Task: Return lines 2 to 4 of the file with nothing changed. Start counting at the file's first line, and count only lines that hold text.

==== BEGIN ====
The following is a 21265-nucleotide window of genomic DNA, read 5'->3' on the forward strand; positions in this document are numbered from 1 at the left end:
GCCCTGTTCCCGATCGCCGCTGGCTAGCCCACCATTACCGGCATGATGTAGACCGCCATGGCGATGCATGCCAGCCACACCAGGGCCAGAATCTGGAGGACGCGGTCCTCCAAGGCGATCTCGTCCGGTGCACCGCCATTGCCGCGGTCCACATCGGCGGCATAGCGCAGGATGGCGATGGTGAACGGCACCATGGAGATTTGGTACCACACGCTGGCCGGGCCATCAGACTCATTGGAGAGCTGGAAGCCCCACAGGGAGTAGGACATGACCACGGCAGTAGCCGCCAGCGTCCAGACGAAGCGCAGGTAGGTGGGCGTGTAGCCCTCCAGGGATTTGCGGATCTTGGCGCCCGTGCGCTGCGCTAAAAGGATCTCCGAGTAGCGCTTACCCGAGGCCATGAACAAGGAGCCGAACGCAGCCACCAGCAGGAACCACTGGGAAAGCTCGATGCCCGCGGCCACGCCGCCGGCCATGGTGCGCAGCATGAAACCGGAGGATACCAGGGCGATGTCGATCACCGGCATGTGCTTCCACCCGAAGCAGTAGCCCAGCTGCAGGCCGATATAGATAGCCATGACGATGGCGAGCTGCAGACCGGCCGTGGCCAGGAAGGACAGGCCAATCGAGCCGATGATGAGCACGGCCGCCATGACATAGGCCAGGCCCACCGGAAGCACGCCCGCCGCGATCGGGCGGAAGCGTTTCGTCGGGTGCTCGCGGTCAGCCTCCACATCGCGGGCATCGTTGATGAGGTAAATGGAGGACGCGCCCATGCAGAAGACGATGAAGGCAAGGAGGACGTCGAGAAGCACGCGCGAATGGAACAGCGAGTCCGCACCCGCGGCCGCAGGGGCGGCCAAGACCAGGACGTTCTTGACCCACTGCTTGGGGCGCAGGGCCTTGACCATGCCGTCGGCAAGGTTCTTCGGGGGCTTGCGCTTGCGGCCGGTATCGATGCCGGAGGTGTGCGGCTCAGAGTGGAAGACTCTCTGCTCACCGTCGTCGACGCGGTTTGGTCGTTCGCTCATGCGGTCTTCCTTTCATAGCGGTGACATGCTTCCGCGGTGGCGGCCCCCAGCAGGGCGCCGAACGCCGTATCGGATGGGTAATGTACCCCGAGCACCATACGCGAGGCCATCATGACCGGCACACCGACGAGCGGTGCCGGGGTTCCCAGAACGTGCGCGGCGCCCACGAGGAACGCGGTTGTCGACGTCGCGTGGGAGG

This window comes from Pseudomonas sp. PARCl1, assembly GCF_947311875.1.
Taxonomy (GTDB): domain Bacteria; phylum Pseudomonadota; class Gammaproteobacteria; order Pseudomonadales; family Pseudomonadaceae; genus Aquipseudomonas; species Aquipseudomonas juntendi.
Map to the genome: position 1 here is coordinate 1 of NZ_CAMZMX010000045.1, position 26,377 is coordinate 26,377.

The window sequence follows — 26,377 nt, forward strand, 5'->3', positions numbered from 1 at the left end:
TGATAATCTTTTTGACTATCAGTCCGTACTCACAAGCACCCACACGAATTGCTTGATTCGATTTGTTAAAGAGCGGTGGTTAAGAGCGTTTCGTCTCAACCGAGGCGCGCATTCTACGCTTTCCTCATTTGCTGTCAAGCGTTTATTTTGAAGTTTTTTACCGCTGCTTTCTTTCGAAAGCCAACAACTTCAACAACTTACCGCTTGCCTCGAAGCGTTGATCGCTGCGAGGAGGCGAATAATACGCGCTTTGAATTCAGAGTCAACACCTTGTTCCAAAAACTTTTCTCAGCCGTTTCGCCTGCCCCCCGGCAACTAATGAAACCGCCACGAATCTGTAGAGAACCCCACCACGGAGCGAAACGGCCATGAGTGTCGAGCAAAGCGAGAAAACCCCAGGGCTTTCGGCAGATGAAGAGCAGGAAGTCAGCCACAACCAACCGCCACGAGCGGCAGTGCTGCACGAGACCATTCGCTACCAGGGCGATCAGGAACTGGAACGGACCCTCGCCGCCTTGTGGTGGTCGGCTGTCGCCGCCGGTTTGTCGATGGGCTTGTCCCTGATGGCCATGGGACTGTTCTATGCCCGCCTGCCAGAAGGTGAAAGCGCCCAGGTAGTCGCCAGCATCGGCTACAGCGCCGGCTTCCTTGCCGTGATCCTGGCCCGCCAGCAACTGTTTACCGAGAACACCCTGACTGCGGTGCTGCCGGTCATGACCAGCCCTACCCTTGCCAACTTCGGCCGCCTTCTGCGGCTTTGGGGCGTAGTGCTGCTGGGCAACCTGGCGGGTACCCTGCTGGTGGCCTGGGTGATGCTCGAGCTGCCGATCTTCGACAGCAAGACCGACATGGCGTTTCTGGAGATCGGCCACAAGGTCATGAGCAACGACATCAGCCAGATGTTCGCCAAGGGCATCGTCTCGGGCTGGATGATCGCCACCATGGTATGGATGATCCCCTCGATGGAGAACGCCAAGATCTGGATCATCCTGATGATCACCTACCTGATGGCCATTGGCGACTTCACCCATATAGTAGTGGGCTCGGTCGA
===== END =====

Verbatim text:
GCCCTGTTCCCGATCGCCGCTGGCTAGCCCACCATTACCGGCATGATGTAGACCGCCATGGCGATGCATGCCAGCCACACCAGGGCCAGAATCTGGAGGACGCGGTCCTCCAAGGCGATCTCGTCCGGTGCACCGCCATTGCCGCGGTCCACATCGGCGGCATAGCGCAGGATGGCGATGGTGAACGGCACCATGGAGATTTGGTACCACACGCTGGCCGGGCCATCAGACTCATTGGAGAGCTGGAAGCCCCACAGGGAGTAGGACATGACCACGGCAGTAGCCGCCAGCGTCCAGACGAAGCGCAGGTAGGTGGGCGTGTAGCCCTCCAGGGATTTGCGGATCTTGGCGCCCGTGCGCTGCGCTAAAAGGATCTCCGAGTAGCGCTTACCCGAGGCCATGAACAAGGAGCCGAACGCAGCCACCAGCAGGAACCACTGGGAAAGCTCGATGCCCGCGGCCACGCCGCCGGCCATGGTGCGCAGCATGAAACCGGAGGATACCAGGGCGATGTCGATCACCGGCATGTGCTTCCACCCGAAGCAGTAGCCCAGCTGCAGGCCGATATAGATAGCCATGACGATGGCGAGCTGCAGACCGGCCGTGGCCAGGAAGGACAGGCCAATCGAGCCGATGATGAGCACGGCCGCCATGACATAGGCCAGGCCCACCGGAAGCACGCCCGCCGCGATCGGGCGGAAGCGTTTCGTCGGGTGCTCGCGGTCAGCCTCCACATCGCGGGCATCGTTGATGAGGTAAATGGAGGACGCGCCCATGCAGAAGACGATGAAGGCAAGGAGGACGTCGAGAAGCACGCGCGAATGGAACAGCGAGTCCGCACCCGCGGCCGCAGGGGCGGCCAAGACCAGGACGTTCTTGACCCACTGCTTGGGGCGCAGGGCCTTGACCATGCCGTCGGCAAGGTTCTTCGGGGGCTTGCGCTTGCGGCCGGTATCGATGCCGGAGGTGTGCGGCTCAGAGTGGAAGACTCTCTGCTCACCGTCGTCGACGCGGTTTGGTCGTTCGCTCATGCGGTCTTCCTTTCATAGCGGTGACATGCTTCCGCGGTGGCGGCCCCCAGCAGGGCGCCGAACGCCGTATCGGATGGGTAATGTACCCCGAGCACCATACGCGAGGCCATCATGACCGGCACACCGACGAGCGGTGCCGGGGTTCCCAGAACGTGCGCGGCGCCCACGAGGAACGCGGTTGTCGACGTCGCGTGGGAGG

This window comes from Pseudomonas sp. PARCl1, assembly GCF_947311875.1.
Taxonomy (GTDB): domain Bacteria; phylum Pseudomonadota; class Gammaproteobacteria; order Pseudomonadales; family Pseudomonadaceae; genus Aquipseudomonas; species Aquipseudomonas juntendi.